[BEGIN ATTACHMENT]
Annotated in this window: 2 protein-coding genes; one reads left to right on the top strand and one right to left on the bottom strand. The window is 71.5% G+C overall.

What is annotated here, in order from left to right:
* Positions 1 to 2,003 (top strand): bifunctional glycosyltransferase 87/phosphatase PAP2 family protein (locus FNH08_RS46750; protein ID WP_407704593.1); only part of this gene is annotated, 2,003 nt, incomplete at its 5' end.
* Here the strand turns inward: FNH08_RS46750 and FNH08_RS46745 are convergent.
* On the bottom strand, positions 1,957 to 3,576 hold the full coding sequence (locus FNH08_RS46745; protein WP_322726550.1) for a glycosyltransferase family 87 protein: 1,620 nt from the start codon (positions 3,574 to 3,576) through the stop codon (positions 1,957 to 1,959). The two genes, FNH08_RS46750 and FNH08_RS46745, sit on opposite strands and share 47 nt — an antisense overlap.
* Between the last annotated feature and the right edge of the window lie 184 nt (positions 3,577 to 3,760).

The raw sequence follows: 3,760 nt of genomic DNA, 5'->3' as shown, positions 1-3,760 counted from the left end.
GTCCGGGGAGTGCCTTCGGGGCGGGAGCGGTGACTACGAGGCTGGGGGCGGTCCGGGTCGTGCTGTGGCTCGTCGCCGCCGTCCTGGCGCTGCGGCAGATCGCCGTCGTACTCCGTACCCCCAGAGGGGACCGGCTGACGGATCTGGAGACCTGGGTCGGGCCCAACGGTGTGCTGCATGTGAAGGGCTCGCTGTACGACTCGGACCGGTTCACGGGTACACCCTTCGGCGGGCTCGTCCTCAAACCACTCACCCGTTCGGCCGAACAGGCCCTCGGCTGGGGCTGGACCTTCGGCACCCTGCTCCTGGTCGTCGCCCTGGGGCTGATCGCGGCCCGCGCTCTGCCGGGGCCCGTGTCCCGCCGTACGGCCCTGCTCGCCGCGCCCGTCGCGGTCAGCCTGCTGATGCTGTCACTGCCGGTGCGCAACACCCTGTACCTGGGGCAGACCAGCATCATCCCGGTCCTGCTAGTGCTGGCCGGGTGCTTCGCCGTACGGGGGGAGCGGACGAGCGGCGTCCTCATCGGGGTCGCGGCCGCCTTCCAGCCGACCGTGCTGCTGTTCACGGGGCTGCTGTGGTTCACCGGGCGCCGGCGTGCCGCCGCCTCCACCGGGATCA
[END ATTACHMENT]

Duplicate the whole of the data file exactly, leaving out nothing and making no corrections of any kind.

Annotated in this window: 2 protein-coding genes; one reads left to right on the top strand and one right to left on the bottom strand. The window is 71.5% G+C overall.

What is annotated here, in order from left to right:
* Positions 1 to 2,003 (top strand): bifunctional glycosyltransferase 87/phosphatase PAP2 family protein (locus FNH08_RS46750; protein ID WP_407704593.1); only part of this gene is annotated, 2,003 nt, incomplete at its 5' end.
* Here the strand turns inward: FNH08_RS46750 and FNH08_RS46745 are convergent.
* On the bottom strand, positions 1,957 to 3,576 hold the full coding sequence (locus FNH08_RS46745; protein WP_322726550.1) for a glycosyltransferase family 87 protein: 1,620 nt from the start codon (positions 3,574 to 3,576) through the stop codon (positions 1,957 to 1,959). The two genes, FNH08_RS46750 and FNH08_RS46745, sit on opposite strands and share 47 nt — an antisense overlap.
* Between the last annotated feature and the right edge of the window lie 184 nt (positions 3,577 to 3,760).

The raw sequence follows: 3,760 nt of genomic DNA, 5'->3' as shown, positions 1-3,760 counted from the left end.
GTCCGGGGAGTGCCTTCGGGGCGGGAGCGGTGACTACGAGGCTGGGGGCGGTCCGGGTCGTGCTGTGGCTCGTCGCCGCCGTCCTGGCGCTGCGGCAGATCGCCGTCGTACTCCGTACCCCCAGAGGGGACCGGCTGACGGATCTGGAGACCTGGGTCGGGCCCAACGGTGTGCTGCATGTGAAGGGCTCGCTGTACGACTCGGACCGGTTCACGGGTACACCCTTCGGCGGGCTCGTCCTCAAACCACTCACCCGTTCGGCCGAACAGGCCCTCGGCTGGGGCTGGACCTTCGGCACCCTGCTCCTGGTCGTCGCCCTGGGGCTGATCGCGGCCCGCGCTCTGCCGGGGCCCGTGTCCCGCCGTACGGCCCTGCTCGCCGCGCCCGTCGCGGTCAGCCTGCTGATGCTGTCACTGCCGGTGCGCAACACCCTGTACCTGGGGCAGACCAGCATCATCCCGGTCCTGCTAGTGCTGGCCGGGTGCTTCGCCGTACGGGGGGAGCGGACGAGCGGCGTCCTCATCGGGGTCGCGGCCGCCTTCCAGCCGACCGTGCTGCTGTTCACGGGGCTGCTGTGGTTCACCGGGCGCCGGCGTGCCGCCGCCTCCACCGGGATCA